Thursday, June 30, 2016

The prehistoric tombs that may have been used as 'telescopes'

Researchers think that the entrance passages to 6,000 year-old tombs could have been used to enhance visibility for ancient stargazers

The orientation of the tombs suggests that they are aligned to offer a view of Aldebaran, the brightest star in the constellation of Taurus. Photograph: University of Wales Trinity Saint David/Nottingham Trent University

Ancient passages to stone tombs could have been used by prehistoric humans to boost their view of the night skies as part of an ancient ritual, archaeologists have proposed.
Researchers say that the dark entrances to 6,000 year-old tombs in Portugal could have been an early form of astronomical tool that enhanced the visibility of the stars. In particular, they say, the orientation of the entrances to the passage graves suggests that they are aligned to offer a view of Aldebaran, the red star that is the brightest body in the constellation of Taurus.
The star might have been important to ancient communities who moved their herds and flocks to summer grazing grounds in the mountains each year. The annual event, the researchers argue, could have coincided with the star’s first appearance in the morning twilight each year. “This first rising of Aldebaran occurred at the end of April or beginning of May 6,000 years ago, so it would be a very good, very precise calendrical marker for them to know when it was time to move into the higher grounds,” said Dr Fabio Silva of the University of Wales Trinity Saint David.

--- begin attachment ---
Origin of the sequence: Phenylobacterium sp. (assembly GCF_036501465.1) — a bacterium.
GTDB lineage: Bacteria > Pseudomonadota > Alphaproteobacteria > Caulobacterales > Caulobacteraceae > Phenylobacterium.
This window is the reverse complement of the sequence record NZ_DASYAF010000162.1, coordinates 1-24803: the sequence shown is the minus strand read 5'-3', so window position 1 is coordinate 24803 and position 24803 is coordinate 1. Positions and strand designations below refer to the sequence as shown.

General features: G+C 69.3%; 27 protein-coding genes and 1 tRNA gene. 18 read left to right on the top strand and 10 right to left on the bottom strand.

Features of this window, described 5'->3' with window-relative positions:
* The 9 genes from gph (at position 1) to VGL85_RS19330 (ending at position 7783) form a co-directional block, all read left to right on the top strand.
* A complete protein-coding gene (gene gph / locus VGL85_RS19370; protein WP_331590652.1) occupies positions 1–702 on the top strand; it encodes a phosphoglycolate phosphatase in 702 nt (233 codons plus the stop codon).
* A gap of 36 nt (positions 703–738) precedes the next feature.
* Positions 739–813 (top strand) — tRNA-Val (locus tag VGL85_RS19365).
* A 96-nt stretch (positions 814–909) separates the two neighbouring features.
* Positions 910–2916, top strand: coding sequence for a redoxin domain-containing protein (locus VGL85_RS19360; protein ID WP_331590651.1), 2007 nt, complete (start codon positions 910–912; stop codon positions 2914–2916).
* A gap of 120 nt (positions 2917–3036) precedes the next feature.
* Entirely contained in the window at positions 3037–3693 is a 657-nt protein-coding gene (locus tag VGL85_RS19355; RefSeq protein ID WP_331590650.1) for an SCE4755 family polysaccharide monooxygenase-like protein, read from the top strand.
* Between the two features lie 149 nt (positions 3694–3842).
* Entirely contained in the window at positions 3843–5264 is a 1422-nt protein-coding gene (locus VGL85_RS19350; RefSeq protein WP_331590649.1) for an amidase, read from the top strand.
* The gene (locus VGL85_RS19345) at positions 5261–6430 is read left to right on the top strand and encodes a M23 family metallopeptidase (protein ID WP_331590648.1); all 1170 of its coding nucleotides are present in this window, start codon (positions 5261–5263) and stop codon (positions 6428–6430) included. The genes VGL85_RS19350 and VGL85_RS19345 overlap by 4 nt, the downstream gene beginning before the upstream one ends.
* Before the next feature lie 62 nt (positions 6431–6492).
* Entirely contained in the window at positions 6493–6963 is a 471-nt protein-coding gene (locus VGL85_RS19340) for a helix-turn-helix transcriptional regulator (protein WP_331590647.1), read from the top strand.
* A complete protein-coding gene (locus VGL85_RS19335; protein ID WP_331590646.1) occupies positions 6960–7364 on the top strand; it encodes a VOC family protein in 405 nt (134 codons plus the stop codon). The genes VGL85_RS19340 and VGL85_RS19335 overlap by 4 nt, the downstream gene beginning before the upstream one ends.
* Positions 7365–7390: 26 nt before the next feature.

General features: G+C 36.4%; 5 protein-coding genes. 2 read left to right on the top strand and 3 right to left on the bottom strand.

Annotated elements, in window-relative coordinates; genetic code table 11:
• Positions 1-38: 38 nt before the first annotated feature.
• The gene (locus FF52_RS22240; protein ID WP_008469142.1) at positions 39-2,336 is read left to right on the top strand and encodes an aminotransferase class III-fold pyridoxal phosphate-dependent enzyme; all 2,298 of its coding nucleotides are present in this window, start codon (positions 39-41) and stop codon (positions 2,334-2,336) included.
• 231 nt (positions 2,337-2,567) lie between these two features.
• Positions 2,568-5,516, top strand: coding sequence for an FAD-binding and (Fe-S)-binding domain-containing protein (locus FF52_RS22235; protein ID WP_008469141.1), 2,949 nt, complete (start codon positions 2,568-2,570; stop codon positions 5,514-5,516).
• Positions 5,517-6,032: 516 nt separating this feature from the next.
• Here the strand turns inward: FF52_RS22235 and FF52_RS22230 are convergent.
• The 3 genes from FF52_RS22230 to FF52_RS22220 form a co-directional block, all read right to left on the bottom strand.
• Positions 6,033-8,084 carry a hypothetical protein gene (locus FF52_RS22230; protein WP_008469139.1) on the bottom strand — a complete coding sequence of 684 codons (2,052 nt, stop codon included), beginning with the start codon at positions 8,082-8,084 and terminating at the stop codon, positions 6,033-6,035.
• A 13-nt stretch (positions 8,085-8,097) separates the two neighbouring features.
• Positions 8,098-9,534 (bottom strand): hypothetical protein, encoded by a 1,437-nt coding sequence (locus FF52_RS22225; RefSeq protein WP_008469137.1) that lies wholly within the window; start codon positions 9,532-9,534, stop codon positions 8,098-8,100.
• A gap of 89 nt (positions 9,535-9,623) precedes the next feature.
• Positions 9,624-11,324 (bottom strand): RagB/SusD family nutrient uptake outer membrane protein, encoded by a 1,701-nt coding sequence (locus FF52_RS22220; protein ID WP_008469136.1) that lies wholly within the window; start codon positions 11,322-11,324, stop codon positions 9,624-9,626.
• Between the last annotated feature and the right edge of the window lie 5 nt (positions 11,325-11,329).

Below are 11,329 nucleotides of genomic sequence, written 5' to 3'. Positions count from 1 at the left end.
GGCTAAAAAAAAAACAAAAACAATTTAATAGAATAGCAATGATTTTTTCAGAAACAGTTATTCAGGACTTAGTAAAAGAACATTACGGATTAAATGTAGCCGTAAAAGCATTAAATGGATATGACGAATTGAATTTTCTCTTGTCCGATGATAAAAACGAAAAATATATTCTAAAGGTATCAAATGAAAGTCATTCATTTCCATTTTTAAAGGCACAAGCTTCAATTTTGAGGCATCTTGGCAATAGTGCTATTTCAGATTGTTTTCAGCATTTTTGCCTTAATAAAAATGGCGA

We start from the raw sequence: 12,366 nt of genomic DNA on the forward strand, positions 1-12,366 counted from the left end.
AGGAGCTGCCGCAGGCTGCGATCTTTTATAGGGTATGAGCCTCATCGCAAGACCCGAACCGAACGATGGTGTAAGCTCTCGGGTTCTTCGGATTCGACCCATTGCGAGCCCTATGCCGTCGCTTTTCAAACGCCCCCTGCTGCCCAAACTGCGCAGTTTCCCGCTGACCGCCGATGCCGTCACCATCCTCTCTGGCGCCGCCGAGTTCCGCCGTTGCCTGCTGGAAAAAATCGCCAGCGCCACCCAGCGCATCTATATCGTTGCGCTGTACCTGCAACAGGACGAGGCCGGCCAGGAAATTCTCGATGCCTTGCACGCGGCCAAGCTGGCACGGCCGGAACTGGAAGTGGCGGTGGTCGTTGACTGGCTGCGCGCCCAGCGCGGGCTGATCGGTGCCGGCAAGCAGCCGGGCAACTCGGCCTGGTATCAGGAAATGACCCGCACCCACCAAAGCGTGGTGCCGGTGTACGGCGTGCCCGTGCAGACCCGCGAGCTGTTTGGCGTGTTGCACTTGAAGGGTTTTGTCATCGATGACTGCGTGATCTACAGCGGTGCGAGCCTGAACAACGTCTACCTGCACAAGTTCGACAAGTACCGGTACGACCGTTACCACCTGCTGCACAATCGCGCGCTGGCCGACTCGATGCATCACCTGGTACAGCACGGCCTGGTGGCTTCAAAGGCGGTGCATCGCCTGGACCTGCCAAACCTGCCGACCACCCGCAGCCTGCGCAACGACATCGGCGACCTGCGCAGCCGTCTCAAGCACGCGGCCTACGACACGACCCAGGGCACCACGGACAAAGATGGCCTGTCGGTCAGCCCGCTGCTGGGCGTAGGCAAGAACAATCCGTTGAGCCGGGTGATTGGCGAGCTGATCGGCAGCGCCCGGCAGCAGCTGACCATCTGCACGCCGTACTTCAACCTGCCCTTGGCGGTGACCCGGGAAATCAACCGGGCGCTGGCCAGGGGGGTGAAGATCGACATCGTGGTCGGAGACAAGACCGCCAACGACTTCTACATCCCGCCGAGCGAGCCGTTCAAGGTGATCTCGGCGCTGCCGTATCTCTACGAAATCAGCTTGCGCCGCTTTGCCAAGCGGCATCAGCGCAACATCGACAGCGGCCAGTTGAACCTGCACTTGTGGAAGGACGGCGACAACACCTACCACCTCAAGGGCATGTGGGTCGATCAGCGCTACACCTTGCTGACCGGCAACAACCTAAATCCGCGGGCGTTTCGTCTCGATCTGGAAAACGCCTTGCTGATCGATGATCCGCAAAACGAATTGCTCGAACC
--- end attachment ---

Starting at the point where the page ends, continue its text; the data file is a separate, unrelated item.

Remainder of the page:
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Monday, June 27, 2016


We are looking for people working, studying or volunteering in the archaeological world to participate with us in a “Day of Archaeology” in July 2016. The resulting Day of Archaeology website will demonstrate the wide variety of work our profession undertakes day-to-day across the globe, and help to raise public awareness of the relevance and importance of archaeology to the modern world. We want anyone with a personal, professional or voluntary interest in archaeology to get involved, and help show the world why archaeology is vital to protect the past and inform our futures.

Explore posts from previous years here...

Metal detectorist who struck gold with Bronze Age ring during illegal search is fined after touting it to a museum

The Penannular ring, a gold ring with a small section missing, found on a Surrey bridle path by Ricky Smith CREDIT: SWNS

metal detectorist who found a rare gold Bronze Age ring when he was illegally searching private land has been found guilty of theft after he contacted a museum about his find.
Ricky Smith, 34, discovered the Penannular ring - a gold ring with a small section missing - on a Surrey bridle path two years ago.
But the detectorist of 11 years, who was "in it for the money", failed to report his find of "treasure" to the coroner within two weeks as required by law. Instead, he touted the ring - worth between £500 and £600 - to a local museum, the court was told.
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German 'Stonehenge' Opens To The Public